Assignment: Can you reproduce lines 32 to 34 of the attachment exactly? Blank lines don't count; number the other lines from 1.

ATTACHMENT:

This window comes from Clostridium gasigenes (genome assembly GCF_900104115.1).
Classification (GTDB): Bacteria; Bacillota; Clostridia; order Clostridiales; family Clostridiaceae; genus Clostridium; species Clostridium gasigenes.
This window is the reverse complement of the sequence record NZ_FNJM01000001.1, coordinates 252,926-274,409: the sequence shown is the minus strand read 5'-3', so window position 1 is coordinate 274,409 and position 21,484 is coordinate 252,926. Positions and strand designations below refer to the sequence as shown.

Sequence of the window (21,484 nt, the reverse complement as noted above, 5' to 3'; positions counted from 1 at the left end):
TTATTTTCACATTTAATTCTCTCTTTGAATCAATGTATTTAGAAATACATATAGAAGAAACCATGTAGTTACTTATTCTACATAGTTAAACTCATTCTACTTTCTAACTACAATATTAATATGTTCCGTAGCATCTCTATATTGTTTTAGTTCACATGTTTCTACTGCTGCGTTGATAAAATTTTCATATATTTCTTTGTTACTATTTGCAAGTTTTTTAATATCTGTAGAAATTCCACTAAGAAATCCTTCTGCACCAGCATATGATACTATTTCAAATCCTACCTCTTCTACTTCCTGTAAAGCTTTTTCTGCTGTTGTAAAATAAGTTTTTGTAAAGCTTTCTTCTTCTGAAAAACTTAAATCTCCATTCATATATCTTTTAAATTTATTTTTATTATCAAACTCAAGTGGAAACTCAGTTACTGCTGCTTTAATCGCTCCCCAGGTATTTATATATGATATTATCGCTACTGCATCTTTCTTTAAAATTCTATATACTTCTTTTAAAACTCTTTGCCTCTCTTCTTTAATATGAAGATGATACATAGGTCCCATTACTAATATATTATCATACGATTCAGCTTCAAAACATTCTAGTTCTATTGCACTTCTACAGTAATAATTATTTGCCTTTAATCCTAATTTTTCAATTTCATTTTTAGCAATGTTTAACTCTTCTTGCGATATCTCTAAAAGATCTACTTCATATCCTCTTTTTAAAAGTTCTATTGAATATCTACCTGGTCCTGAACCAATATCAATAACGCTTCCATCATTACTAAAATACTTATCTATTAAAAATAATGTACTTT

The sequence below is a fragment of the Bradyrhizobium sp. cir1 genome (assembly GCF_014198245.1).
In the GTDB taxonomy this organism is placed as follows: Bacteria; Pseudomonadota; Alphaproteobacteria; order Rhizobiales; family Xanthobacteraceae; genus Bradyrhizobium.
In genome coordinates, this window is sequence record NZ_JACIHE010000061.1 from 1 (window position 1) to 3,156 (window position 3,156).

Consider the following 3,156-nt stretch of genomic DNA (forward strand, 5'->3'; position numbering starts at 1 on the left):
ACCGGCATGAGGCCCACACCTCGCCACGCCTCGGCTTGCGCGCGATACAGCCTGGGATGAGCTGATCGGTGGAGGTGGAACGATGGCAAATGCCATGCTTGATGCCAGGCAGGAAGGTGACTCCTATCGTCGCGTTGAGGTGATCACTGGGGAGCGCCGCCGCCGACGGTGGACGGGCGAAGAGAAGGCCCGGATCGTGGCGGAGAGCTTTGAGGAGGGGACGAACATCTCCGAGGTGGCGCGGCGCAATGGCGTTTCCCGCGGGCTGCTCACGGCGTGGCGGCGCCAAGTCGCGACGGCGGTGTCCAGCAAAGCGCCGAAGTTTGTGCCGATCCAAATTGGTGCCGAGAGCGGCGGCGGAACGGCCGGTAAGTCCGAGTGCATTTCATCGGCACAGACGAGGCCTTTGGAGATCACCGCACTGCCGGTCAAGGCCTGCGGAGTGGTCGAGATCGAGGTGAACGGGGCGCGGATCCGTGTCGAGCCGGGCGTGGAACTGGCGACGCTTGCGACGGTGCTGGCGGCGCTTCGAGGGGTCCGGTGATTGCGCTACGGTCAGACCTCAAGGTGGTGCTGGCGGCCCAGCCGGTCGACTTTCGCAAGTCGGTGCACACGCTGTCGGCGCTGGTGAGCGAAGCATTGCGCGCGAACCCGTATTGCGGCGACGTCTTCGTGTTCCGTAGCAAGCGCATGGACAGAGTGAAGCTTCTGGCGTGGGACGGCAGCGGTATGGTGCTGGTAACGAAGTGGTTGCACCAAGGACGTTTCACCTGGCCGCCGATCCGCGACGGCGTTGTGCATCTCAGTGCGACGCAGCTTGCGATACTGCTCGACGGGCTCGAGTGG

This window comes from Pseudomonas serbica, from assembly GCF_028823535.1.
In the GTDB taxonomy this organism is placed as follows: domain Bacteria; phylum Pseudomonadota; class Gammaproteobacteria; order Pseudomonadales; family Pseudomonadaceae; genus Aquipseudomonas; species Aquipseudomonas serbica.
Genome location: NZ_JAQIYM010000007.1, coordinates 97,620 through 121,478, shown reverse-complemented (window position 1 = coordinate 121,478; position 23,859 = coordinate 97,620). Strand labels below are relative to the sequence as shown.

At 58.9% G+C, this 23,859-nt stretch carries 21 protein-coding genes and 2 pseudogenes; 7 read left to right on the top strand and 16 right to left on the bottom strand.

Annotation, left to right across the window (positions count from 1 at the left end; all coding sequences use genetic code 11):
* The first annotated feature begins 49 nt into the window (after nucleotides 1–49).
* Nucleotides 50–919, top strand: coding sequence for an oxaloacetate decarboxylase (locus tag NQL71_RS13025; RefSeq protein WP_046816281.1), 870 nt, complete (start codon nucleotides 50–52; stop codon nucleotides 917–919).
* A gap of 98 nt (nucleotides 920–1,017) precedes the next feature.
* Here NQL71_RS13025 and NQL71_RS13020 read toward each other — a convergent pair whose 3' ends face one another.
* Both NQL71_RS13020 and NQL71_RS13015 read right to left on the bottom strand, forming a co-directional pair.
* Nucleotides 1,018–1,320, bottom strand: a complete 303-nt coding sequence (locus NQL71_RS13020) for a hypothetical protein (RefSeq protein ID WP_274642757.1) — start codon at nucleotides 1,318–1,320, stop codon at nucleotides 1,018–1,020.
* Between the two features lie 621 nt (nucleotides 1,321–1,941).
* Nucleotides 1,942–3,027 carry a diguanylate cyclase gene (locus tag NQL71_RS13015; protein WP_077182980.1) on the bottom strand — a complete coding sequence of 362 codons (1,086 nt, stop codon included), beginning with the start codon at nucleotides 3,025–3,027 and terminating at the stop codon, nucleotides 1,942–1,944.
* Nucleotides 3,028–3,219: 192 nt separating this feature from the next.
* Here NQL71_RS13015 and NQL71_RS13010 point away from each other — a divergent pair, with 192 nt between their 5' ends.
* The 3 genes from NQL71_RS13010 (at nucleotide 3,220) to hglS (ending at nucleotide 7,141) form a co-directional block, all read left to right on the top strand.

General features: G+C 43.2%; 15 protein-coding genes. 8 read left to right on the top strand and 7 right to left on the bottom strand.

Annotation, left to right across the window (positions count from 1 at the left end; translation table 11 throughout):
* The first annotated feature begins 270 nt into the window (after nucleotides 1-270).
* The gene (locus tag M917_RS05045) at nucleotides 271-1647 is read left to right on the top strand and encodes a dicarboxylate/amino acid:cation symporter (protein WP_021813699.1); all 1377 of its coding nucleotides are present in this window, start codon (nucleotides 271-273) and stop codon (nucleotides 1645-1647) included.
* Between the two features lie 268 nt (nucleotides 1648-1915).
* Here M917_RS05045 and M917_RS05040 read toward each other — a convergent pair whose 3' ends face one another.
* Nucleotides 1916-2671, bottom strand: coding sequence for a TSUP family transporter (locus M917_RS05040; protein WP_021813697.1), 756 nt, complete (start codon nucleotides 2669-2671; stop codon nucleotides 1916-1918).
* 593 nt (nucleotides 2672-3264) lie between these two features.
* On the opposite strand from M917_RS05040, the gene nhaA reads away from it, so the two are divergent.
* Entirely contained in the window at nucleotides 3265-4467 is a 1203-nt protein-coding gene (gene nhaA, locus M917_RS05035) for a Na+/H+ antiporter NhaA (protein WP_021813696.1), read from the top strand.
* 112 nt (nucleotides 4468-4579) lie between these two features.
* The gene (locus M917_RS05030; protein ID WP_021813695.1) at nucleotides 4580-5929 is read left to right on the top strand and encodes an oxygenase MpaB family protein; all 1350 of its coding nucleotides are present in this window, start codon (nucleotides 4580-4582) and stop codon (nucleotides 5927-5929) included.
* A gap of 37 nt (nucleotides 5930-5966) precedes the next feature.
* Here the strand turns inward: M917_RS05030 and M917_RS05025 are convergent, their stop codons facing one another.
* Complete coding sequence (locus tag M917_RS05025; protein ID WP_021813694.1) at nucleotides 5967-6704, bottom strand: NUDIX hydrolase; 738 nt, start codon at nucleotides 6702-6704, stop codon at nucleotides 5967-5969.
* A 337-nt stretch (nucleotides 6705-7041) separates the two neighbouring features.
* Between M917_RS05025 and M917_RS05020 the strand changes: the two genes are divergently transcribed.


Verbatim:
* Here M917_RS05045 and M917_RS05040 read toward each other — a convergent pair whose 3' ends face one another.
* Nucleotides 1916-2671, bottom strand: coding sequence for a TSUP family transporter (locus M917_RS05040; protein WP_021813697.1), 756 nt, complete (start codon nucleotides 2669-2671; stop codon nucleotides 1916-1918).
* 593 nt (nucleotides 2672-3264) lie between these two features.